HISD approves teacher pay hike

As part of its $1.68 billion budget unanimously approved by the Board of Education last week, the Houston Independent School district allocated $30 million to increase pay for teachers.

A new teacher with the district will earn $49,100, a raise of 4.9 percent over the current $46,805 paid to new hires with a bachelor’s degree.

The final budget increased teacher pay greater than the administration’s May proposal, which slated a 3.4 percent raise for new teachers, raising their pay to $48,400.

However, the plan still leaves HISD teachers with lower opening salaries than many suburban districts, most of which pay $50,000 or more annually.

Senior teachers with more than 34 years of experience top out the scale and will earn $69,956, a $1,100 raise over current levels (about a 1.6 percent pay boost).

All teachers received at least a $900 raise under the new schedule.

The new pay scale has 27 steps and replaces the old 19-step scale. The most notable change is that new teachers will be eligible for an increase in steps after two years of teaching, instead of four, as under the previous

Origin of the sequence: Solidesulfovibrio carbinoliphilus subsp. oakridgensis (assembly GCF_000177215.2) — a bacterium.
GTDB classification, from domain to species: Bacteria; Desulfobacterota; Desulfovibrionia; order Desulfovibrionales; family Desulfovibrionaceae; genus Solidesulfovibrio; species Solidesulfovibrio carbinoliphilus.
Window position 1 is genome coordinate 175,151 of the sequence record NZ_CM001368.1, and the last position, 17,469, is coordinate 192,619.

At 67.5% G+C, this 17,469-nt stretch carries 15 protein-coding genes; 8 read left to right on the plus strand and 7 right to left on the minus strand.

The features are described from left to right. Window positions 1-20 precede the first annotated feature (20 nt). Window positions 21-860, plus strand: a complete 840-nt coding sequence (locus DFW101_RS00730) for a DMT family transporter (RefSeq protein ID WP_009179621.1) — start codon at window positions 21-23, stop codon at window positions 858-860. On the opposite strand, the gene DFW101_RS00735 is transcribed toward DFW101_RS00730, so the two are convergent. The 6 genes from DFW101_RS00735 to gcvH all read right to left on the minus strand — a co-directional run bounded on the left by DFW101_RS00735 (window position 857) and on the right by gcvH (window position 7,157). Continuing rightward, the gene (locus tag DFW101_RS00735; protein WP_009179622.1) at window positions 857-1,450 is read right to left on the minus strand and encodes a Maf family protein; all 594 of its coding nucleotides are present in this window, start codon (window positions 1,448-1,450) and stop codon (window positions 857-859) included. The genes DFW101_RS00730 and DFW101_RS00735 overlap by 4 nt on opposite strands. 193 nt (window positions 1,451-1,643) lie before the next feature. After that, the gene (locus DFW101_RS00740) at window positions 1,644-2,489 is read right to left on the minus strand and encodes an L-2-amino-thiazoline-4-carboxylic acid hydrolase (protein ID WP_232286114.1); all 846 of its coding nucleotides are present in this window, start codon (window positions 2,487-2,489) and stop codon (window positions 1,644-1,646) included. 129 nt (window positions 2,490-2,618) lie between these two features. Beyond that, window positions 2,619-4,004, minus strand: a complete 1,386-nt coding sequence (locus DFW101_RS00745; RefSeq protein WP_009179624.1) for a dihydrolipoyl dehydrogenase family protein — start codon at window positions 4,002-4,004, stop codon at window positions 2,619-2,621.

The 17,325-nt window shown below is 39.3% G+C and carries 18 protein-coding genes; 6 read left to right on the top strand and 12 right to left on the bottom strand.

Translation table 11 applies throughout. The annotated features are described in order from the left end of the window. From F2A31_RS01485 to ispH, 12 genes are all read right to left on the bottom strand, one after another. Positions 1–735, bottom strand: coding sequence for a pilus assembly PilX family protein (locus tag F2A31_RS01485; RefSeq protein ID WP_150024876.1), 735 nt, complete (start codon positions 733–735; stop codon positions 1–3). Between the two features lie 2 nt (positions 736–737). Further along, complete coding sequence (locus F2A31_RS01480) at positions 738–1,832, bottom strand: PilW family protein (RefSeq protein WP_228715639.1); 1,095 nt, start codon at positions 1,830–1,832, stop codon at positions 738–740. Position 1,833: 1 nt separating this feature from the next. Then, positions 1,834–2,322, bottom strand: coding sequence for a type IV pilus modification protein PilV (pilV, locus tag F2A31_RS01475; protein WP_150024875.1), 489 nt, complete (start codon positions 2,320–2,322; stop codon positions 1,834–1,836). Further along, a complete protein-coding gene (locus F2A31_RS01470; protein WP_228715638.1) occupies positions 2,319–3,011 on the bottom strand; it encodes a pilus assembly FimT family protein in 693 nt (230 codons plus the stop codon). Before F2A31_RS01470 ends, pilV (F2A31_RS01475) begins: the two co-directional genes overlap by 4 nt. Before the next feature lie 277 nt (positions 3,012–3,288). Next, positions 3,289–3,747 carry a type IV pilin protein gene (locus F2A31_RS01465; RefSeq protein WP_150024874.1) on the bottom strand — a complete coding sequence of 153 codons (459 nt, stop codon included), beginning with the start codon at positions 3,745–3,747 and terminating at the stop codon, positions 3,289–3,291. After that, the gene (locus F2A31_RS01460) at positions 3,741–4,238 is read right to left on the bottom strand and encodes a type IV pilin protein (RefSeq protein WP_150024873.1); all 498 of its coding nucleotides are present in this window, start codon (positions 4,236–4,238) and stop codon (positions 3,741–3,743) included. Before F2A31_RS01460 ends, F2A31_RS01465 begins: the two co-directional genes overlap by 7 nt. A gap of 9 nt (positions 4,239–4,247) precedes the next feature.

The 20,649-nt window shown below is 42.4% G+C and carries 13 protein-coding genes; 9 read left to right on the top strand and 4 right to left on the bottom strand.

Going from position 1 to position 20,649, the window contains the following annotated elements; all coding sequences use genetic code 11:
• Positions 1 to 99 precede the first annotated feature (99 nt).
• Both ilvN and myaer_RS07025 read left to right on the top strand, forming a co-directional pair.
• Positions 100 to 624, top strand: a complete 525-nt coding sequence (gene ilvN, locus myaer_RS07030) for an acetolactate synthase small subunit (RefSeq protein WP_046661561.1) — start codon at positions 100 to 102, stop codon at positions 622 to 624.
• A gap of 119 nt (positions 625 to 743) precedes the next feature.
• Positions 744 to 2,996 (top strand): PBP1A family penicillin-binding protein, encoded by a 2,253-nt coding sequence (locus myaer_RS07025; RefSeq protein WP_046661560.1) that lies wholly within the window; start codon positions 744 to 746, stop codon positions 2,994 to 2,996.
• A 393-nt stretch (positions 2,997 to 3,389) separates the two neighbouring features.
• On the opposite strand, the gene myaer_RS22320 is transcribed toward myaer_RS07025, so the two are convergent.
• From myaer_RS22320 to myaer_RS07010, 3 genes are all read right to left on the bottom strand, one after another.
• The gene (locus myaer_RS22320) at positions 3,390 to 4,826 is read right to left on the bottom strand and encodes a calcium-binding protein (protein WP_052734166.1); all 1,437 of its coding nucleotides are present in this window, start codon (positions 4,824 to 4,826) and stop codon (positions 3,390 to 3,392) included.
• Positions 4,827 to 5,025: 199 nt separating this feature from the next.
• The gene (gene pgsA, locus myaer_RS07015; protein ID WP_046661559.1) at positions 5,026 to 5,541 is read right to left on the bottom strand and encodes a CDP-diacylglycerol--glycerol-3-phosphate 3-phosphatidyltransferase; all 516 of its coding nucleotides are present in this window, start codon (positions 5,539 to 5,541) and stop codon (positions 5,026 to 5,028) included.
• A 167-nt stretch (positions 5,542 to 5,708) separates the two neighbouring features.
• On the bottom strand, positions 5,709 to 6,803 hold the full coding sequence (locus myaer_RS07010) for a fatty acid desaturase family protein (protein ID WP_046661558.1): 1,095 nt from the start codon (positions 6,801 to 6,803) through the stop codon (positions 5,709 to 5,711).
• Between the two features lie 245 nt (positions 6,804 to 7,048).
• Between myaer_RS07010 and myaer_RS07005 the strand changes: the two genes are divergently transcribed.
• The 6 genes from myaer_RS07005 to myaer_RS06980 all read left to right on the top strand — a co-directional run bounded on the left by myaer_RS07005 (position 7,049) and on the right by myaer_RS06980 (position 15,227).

The new teacher plan does cut out salary bumps for new staff earning advanced degrees. Under the old scale, first-year teachers with a master’s degree earned $47,876 annually while one with a doctorate earned $48,984.

The old scale can be found here and the new scale can be found here.

Houston Federation of Teachers President Gayle Fallon said that she was encouraged by the raise, though she added that the district would still find it difficult to attract teachers to HISD from suburban districts.

“It’s a start, but it is still lower than many of the suburban districts.” She wrote in an e-mail last week. “A big part of the problem is the absurd cost of housing in Houston,” she added, noting that many teachers have to live in the suburbs and face an hour commute.

Fallon also noted that the new schedule’s elimination of salary increases for advanced degrees will also make it more difficult for HISD to compete.

Non-instructional staff also will earn 3 percent raises under the newly enacted budget.

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